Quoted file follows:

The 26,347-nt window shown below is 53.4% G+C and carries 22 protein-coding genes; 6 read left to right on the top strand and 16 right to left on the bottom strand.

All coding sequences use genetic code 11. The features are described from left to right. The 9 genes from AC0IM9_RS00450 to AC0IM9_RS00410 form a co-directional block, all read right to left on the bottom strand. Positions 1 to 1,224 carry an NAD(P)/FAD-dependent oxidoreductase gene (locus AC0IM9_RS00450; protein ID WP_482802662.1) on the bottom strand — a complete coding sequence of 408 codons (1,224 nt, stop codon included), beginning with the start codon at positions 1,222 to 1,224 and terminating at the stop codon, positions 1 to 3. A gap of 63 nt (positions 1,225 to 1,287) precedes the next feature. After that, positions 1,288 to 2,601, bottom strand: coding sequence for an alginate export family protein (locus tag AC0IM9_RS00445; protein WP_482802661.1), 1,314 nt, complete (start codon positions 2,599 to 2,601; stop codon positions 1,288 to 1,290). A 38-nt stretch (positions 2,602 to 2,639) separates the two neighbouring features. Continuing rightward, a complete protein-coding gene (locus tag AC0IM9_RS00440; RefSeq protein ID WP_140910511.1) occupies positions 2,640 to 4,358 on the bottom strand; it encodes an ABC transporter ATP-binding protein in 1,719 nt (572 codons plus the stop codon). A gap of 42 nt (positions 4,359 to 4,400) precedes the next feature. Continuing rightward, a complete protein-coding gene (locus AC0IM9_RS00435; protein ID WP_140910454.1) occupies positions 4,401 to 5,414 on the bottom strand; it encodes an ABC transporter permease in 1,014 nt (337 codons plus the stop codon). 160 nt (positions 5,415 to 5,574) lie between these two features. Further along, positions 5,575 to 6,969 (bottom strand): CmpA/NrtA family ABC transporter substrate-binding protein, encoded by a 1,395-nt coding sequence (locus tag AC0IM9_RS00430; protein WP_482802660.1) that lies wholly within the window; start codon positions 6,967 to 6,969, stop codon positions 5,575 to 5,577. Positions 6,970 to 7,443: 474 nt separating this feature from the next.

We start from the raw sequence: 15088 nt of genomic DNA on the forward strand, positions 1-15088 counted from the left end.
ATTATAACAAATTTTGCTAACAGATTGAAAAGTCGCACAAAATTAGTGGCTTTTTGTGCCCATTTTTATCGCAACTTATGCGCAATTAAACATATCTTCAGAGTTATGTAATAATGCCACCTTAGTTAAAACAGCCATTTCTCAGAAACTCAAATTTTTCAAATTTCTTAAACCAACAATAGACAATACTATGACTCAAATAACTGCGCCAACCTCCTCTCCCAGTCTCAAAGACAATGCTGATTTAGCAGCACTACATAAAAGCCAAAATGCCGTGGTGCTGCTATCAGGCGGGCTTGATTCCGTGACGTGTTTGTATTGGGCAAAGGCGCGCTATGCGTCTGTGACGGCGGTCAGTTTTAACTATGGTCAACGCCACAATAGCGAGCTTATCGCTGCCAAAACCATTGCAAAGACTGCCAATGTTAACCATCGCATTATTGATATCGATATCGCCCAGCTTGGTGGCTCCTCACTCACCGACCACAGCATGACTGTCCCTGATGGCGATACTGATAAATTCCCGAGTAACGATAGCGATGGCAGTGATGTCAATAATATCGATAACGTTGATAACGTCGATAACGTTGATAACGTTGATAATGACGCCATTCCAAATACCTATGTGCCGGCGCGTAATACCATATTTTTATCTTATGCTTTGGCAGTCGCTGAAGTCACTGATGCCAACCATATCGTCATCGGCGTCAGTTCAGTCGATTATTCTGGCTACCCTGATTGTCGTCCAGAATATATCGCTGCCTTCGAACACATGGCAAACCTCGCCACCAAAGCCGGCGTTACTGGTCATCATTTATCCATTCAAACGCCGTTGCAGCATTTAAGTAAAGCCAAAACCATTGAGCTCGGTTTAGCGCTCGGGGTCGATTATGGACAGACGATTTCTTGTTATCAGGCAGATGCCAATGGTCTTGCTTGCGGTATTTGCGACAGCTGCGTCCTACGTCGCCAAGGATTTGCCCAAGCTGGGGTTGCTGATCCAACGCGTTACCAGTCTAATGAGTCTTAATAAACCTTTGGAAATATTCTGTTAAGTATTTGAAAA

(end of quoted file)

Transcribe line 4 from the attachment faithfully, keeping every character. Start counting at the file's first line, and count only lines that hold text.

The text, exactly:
ATTATAACAAATTTTGCTAACAGATTGAAAAGTCGCACAAAATTAGTGGCTTTTTGTGCCCATTTTTATCGCAACTTATGCGCAATTAAACATATCTTCAGAGTTATGTAATAATGCCACCTTAGTTAAAACAGCCATTTCTCAGAAACTCAAATTTTTCAAATTTCTTAAACCAACAATAGACAATACTATGACTCAAATAACTGCGCCAACCTCCTCTCCCAGTCTCAAAGACAATGCTGATTTAGCAGCACTACATAAAAGCCAAAATGCCGTGGTGCTGCTATCAGGCGGGCTTGATTCCGTGACGTGTTTGTATTGGGCAAAGGCGCGCTATGCGTCTGTGACGGCGGTCAGTTTTAACTATGGTCAACGCCACAATAGCGAGCTTATCGCTGCCAAAACCATTGCAAAGACTGCCAATGTTAACCATCGCATTATTGATATCGATATCGCCCAGCTTGGTGGCTCCTCACTCACCGACCACAGCATGACTGTCCCTGATGGCGATACTGATAAATTCCCGAGTAACGATAGCGATGGCAGTGATGTCAATAATATCGATAACGTTGATAACGTCGATAACGTTGATAACGTTGATAATGACGCCATTCCAAATACCTATGTGCCGGCGCGTAATACCATATTTTTATCTTATGCTTTGGCAGTCGCTGAAGTCACTGATGCCAACCATATCGTCATCGGCGTCAGTTCAGTCGATTATTCTGGCTACCCTGATTGTCGTCCAGAATATATCGCTGCCTTCGAACACATGGCAAACCTCGCCACCAAAGCCGGCGTTACTGGTCATCATTTATCCATTCAAACGCCGTTGCAGCATTTAAGTAAAGCCAAAACCATTGAGCTCGGTTTAGCGCTCGGGGTCGATTATGGACAGACGATTTCTTGTTATCAGGCAGATGCCAATGGTCTTGCTTGCGGTATTTGCGACAGCTGCGTCCTACGTCGCCAAGGATTTGCCCAAGCTGGGGTTGCTGATCCAACGCGTTACCAGTCTAATGAGTCTTAATAAACCTTTGGAAATATTCTGTTAAGTATTTGAAAA